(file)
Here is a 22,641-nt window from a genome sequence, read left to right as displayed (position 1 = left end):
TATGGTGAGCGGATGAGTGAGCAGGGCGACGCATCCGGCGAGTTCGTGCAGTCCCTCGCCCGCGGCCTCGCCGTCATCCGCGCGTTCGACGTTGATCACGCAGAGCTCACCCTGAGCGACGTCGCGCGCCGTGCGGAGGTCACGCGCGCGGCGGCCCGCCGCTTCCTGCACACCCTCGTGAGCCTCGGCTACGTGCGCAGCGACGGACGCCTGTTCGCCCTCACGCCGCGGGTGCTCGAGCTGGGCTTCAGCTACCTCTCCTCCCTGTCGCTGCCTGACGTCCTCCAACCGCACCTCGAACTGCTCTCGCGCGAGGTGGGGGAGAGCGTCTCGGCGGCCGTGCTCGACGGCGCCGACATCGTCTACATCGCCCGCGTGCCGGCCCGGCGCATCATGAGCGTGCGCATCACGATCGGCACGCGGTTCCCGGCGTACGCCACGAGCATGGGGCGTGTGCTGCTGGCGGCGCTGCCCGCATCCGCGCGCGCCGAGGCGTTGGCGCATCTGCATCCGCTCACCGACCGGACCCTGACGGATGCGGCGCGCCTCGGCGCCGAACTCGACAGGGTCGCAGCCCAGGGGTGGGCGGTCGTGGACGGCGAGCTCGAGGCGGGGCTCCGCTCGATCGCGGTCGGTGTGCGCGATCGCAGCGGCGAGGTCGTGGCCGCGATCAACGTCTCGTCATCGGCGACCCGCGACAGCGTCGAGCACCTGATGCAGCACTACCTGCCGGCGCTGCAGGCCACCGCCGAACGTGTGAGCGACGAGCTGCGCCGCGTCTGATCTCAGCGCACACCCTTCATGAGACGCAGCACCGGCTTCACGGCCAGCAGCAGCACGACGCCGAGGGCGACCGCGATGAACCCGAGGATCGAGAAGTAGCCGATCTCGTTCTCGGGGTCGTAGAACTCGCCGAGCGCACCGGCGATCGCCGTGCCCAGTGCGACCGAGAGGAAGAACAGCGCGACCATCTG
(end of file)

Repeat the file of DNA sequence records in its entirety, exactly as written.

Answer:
Here is a 22,641-nt window from a genome sequence, read left to right as displayed (position 1 = left end):
TATGGTGAGCGGATGAGTGAGCAGGGCGACGCATCCGGCGAGTTCGTGCAGTCCCTCGCCCGCGGCCTCGCCGTCATCCGCGCGTTCGACGTTGATCACGCAGAGCTCACCCTGAGCGACGTCGCGCGCCGTGCGGAGGTCACGCGCGCGGCGGCCCGCCGCTTCCTGCACACCCTCGTGAGCCTCGGCTACGTGCGCAGCGACGGACGCCTGTTCGCCCTCACGCCGCGGGTGCTCGAGCTGGGCTTCAGCTACCTCTCCTCCCTGTCGCTGCCTGACGTCCTCCAACCGCACCTCGAACTGCTCTCGCGCGAGGTGGGGGAGAGCGTCTCGGCGGCCGTGCTCGACGGCGCCGACATCGTCTACATCGCCCGCGTGCCGGCCCGGCGCATCATGAGCGTGCGCATCACGATCGGCACGCGGTTCCCGGCGTACGCCACGAGCATGGGGCGTGTGCTGCTGGCGGCGCTGCCCGCATCCGCGCGCGCCGAGGCGTTGGCGCATCTGCATCCGCTCACCGACCGGACCCTGACGGATGCGGCGCGCCTCGGCGCCGAACTCGACAGGGTCGCAGCCCAGGGGTGGGCGGTCGTGGACGGCGAGCTCGAGGCGGGGCTCCGCTCGATCGCGGTCGGTGTGCGCGATCGCAGCGGCGAGGTCGTGGCCGCGATCAACGTCTCGTCATCGGCGACCCGCGACAGCGTCGAGCACCTGATGCAGCACTACCTGCCGGCGCTGCAGGCCACCGCCGAACGTGTGAGCGACGAGCTGCGCCGCGTCTGATCTCAGCGCACACCCTTCATGAGACGCAGCACCGGCTTCACGGCCAGCAGCAGCACGACGCCGAGGGCGACCGCGATGAACCCGAGGATCGAGAAGTAGCCGATCTCGTTCTCGGGGTCGTAGAACTCGCCGAGCGCACCGGCGATCGCCGTGCCCAGTGCGACCGAGAGGAAGAACAGCGCGACCATCTG